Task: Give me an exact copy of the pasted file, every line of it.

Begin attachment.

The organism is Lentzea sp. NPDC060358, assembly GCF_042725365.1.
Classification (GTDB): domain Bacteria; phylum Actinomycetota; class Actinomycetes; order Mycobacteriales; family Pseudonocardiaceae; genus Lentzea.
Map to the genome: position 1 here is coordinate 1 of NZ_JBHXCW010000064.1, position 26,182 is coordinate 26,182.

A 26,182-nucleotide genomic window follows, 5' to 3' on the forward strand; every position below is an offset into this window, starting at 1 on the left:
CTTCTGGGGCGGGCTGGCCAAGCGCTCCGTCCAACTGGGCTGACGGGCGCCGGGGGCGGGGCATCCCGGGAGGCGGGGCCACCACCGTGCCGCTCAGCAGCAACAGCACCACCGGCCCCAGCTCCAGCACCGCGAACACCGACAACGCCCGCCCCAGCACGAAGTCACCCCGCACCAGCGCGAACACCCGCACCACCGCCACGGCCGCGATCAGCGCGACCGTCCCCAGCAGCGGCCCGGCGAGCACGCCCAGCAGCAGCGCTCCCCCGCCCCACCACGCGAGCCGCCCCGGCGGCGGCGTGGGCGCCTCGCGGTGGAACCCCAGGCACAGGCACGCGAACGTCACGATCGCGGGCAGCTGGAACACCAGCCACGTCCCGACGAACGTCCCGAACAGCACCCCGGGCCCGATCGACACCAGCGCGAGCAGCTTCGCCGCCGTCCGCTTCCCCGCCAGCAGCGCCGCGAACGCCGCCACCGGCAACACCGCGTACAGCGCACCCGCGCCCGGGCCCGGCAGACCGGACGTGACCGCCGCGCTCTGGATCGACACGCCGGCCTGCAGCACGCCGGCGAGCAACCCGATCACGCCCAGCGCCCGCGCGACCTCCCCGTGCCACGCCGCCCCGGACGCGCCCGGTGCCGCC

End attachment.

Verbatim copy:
The organism is Lentzea sp. NPDC060358, assembly GCF_042725365.1.
Classification (GTDB): domain Bacteria; phylum Actinomycetota; class Actinomycetes; order Mycobacteriales; family Pseudonocardiaceae; genus Lentzea.
Map to the genome: position 1 here is coordinate 1 of NZ_JBHXCW010000064.1, position 26,182 is coordinate 26,182.

A 26,182-nucleotide genomic window follows, 5' to 3' on the forward strand; every position below is an offset into this window, starting at 1 on the left:
CTTCTGGGGCGGGCTGGCCAAGCGCTCCGTCCAACTGGGCTGACGGGCGCCGGGGGCGGGGCATCCCGGGAGGCGGGGCCACCACCGTGCCGCTCAGCAGCAACAGCACCACCGGCCCCAGCTCCAGCACCGCGAACACCGACAACGCCCGCCCCAGCACGAAGTCACCCCGCACCAGCGCGAACACCCGCACCACCGCCACGGCCGCGATCAGCGCGACCGTCCCCAGCAGCGGCCCGGCGAGCACGCCCAGCAGCAGCGCTCCCCCGCCCCACCACGCGAGCCGCCCCGGCGGCGGCGTGGGCGCCTCGCGGTGGAACCCCAGGCACAGGCACGCGAACGTCACGATCGCGGGCAGCTGGAACACCAGCCACGTCCCGACGAACGTCCCGAACAGCACCCCGGGCCCGATCGACACCAGCGCGAGCAGCTTCGCCGCCGTCCGCTTCCCCGCCAGCAGCGCCGCGAACGCCGCCACCGGCAACACCGCGTACAGCGCACCCGCGCCCGGGCCCGGCAGACCGGACGTGACCGCCGCGCTCTGGATCGACACGCCGGCCTGCAGCACGCCGGCGAGCAACCCGATCACGCCCAGCGCCCGCGCGACCTCCCCGTGCCACGCCGCCCCGGACGCGCCCGGTGCCGCC